How to start homesteading in Delaware

Delaware sunrise - Image by <a href="">Ssumur24</a> from <a href="">Pixabay</a>” class=”wp-image-2650598″/><figcaption>Image by <a href=Ssumur24 from Pixabay

Known as “The First State,” because it ratified the U.S. Constitution first, Delaware is located on a peninsula bordered by water on three sides (the Atlantic Ocean, Delaware River and Delaware Bay). It’s the second smallest state (behind Rhode Island).

Despite being small, Delaware is densely populated. It has the dubious honor of being both the sixth least populated state and the sixth most densely populated state — so while there are relatively fewer residents of Delaware, they are crammed in pretty tight.

If this small state interests you, here’s how to start homesteading in Delaware.

Buying farmland in Delaware

Despite its small size, there are many farms in Delaware. According to the U.S. Department of Agriculture, the average cost per acre in 2017 was $8,400 for farm real estate, including land and buildings, in Delaware. The average cost per acre for cropland in 2017 was $8,100.

According to U.S. Census estimates from 2012, there were 508,654 acres of farmland and 2,457 farms in Delaware. The average farm size was 207 acres.

Growing crops in Delaware

The 2012 USDA Plant Hardiness Zone Map places the entire state of Delaware in zone 7, with a minimal distinction of part of the state being in zone 7a and part being in zone 7b.

According to the University of Delaware Cooperative Extension, Delaware has two distinct growing environments. The piedmont covers about 5 percent of the state and features low rolling hills and steeply incised stream valleys. The soil there is rich and loamy but the slopes can be eroded and stony. The majority of the state — 95 percent of it — is coastal plain with slow-moving streams and extensive tidal estuaries. The soil there is sandy. Some areas drain very well. Others — like the tidal marsh areas — don’t drain well at all.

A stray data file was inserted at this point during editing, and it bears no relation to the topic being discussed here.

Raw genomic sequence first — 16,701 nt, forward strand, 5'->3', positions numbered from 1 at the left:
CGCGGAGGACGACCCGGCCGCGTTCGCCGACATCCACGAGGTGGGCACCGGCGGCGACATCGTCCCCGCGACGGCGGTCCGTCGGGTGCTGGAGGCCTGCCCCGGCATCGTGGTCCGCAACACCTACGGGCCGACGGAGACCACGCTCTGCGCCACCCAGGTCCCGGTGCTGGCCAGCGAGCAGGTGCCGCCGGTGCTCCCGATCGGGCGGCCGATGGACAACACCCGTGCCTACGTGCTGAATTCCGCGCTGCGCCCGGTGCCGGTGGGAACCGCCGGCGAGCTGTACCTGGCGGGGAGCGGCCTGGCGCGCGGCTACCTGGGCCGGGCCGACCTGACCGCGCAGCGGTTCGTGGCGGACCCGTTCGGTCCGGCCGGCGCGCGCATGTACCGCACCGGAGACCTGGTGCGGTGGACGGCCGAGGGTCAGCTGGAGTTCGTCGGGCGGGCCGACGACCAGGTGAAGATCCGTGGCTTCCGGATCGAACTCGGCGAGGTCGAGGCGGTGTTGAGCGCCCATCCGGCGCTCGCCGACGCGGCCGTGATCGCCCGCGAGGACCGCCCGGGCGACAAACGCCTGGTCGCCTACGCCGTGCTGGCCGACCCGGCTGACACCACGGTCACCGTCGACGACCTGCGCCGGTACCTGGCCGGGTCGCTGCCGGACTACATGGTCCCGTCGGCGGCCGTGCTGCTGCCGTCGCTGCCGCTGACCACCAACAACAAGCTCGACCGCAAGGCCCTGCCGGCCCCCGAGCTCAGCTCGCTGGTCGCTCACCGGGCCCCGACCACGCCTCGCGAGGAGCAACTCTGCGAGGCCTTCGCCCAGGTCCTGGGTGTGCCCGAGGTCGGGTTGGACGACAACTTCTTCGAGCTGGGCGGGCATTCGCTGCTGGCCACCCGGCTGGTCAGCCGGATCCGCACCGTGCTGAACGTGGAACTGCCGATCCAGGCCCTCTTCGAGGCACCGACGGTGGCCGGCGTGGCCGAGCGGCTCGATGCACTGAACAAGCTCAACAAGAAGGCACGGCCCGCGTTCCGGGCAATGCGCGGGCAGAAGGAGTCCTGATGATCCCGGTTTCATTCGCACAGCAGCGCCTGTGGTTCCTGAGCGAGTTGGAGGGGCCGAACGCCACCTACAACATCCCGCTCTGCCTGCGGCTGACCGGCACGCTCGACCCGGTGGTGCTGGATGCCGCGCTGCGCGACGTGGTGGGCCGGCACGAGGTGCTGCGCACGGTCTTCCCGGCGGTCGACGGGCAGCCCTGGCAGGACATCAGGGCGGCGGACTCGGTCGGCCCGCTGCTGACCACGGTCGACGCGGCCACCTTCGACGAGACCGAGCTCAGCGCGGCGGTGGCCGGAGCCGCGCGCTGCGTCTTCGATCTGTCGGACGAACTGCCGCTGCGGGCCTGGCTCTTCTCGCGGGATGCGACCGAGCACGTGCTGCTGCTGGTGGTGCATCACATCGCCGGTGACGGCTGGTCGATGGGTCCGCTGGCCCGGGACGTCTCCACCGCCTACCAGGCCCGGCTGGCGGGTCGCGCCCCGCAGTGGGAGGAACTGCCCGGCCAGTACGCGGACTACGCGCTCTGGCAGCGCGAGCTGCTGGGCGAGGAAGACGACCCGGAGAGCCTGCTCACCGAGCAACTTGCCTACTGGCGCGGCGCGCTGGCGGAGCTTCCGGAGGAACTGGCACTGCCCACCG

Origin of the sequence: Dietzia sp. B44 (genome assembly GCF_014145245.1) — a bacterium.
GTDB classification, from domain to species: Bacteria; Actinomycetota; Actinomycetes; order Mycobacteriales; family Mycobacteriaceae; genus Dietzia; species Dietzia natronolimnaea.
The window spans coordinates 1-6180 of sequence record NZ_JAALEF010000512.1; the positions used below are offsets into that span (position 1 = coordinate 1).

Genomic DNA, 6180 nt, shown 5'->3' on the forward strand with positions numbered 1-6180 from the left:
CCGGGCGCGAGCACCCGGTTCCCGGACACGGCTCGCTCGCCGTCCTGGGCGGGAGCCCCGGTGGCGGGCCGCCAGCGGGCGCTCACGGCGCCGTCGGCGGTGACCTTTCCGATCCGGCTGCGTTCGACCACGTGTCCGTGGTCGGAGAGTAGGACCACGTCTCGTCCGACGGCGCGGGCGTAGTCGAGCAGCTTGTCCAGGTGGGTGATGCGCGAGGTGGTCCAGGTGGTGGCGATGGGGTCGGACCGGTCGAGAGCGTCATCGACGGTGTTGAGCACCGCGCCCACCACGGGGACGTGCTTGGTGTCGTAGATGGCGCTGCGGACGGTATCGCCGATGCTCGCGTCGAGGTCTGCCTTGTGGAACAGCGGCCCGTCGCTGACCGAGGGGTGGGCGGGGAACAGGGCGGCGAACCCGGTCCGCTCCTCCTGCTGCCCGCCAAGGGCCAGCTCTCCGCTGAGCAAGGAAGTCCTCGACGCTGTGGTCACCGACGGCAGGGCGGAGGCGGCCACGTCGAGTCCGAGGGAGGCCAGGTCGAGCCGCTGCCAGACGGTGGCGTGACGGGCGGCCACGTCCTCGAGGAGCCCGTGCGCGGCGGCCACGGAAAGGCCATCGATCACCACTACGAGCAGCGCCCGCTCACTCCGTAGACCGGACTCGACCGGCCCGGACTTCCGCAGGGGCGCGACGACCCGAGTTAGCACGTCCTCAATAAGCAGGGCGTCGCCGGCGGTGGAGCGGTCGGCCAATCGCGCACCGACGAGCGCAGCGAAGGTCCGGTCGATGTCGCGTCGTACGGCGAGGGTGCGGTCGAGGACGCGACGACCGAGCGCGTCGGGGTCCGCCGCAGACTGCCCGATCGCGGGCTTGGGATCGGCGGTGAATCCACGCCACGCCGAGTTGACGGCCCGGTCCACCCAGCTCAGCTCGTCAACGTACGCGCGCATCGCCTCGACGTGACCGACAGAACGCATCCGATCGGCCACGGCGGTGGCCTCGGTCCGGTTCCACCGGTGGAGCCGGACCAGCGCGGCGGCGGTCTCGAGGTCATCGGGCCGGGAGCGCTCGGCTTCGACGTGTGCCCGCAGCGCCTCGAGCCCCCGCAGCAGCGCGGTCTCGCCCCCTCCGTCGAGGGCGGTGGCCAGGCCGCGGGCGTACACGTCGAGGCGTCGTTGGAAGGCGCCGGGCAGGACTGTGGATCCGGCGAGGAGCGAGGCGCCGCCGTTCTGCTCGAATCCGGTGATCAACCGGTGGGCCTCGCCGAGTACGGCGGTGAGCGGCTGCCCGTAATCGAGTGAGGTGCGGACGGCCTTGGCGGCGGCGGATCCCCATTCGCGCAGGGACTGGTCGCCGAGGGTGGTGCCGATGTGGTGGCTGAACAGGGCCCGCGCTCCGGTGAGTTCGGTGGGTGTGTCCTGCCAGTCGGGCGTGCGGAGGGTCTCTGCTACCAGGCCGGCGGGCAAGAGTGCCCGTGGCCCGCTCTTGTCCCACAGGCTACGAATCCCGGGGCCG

A variety of vegetables, including beans, beets, cauliflower, corn, peppers and tomatoes, grow well in Delaware.

Delaware has many regulations relating to farming in the state. The Delaware Soybean Board has a fact sheet that breaks down who oversees what and which crops, farms or livestock the regulations apply to.

Raising animals in Delaware

Delaware is not a free-range state. Livestock must be kept in enclosed areas. Allowing livestock to run freely will result in a penalty of $25 to $200 per offense.

The Poultry and Animal Health Section of the Delaware Department of Agriculture oversees the overall health and welfare of livestock in the state. They ensure that livestock is cared for, oversee disease concerns (including rabies) and help when livestock get loose.

Cattle, goats, sheep, horses, swine, poultry and other birds are all raised in Delaware. Poultry flocks, including backyard flocks, must be registered with the state’s Department of Agriculture.

Selling food in Delaware

There is no permit or license required for selling produce at a farmers market in Delaware. However, roadside stands and other sales may be subject to local (municipal or county) permitting requirements as well as parking requirements by the Department of Transportation.

For non-potentially hazardous prepared foods like baked goods and jams, the state does require permitting for farm-based in-house kitchens and their operators. The Cottage Food Establishment (CFE) Program within the Health Systems Protection’s Office of Food Protection oversees the regulations for this which can include all preparers taking a special safety class, registering with the state and more.

Those interested in selling chicken eggs should contact the state Department of Agriculture for information about the extensive state requirements.

Delaware organizations for farmers

House in Delaware - Image by <a href="">WikimediaImages</a> from <a href="">Pixabay</a>” class=”wp-image-2650599″/><figcaption>Image by <a href=WikimediaImages from Pixabay

How difficult is it to start homesteading in Delaware?

With a challenging growing landscape and many rules and regulations, homesteading in Delaware comes with some level of challenge and difficulty. If you have your heart set on it, go for it. But if you are looking for a place where you can stretch your homesteading wings, Delaware probably isn’t it.

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